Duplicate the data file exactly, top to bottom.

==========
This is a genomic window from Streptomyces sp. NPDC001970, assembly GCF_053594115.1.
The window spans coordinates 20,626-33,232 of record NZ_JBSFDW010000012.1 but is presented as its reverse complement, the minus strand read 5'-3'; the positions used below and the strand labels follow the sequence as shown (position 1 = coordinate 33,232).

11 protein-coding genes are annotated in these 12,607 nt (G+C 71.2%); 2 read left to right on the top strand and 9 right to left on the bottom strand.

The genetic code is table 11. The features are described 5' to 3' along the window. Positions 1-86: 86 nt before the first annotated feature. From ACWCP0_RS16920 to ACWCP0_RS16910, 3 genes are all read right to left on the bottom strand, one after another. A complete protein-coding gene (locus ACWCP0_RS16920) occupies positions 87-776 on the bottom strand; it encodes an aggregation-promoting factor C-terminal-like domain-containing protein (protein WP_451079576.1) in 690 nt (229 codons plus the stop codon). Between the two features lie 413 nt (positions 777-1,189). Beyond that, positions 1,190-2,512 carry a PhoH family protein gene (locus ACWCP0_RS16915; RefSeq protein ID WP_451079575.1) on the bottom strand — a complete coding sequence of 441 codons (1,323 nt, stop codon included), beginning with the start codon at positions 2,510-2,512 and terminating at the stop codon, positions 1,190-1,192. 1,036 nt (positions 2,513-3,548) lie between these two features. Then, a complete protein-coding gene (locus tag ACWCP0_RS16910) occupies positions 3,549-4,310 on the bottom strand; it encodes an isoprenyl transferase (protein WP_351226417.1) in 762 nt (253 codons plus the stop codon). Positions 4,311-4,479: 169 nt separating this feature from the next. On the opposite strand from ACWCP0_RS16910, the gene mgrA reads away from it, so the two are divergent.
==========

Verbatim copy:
This is a genomic window from Streptomyces sp. NPDC001970, assembly GCF_053594115.1.
The window spans coordinates 20,626-33,232 of record NZ_JBSFDW010000012.1 but is presented as its reverse complement, the minus strand read 5'-3'; the positions used below and the strand labels follow the sequence as shown (position 1 = coordinate 33,232).

11 protein-coding genes are annotated in these 12,607 nt (G+C 71.2%); 2 read left to right on the top strand and 9 right to left on the bottom strand.

The genetic code is table 11. The features are described 5' to 3' along the window. Positions 1-86: 86 nt before the first annotated feature. From ACWCP0_RS16920 to ACWCP0_RS16910, 3 genes are all read right to left on the bottom strand, one after another. A complete protein-coding gene (locus ACWCP0_RS16920) occupies positions 87-776 on the bottom strand; it encodes an aggregation-promoting factor C-terminal-like domain-containing protein (protein WP_451079576.1) in 690 nt (229 codons plus the stop codon). Between the two features lie 413 nt (positions 777-1,189). Beyond that, positions 1,190-2,512 carry a PhoH family protein gene (locus ACWCP0_RS16915; RefSeq protein ID WP_451079575.1) on the bottom strand — a complete coding sequence of 441 codons (1,323 nt, stop codon included), beginning with the start codon at positions 2,510-2,512 and terminating at the stop codon, positions 1,190-1,192. 1,036 nt (positions 2,513-3,548) lie between these two features. Then, a complete protein-coding gene (locus tag ACWCP0_RS16910) occupies positions 3,549-4,310 on the bottom strand; it encodes an isoprenyl transferase (protein WP_351226417.1) in 762 nt (253 codons plus the stop codon). Positions 4,311-4,479: 169 nt separating this feature from the next. On the opposite strand from ACWCP0_RS16910, the gene mgrA reads away from it, so the two are divergent.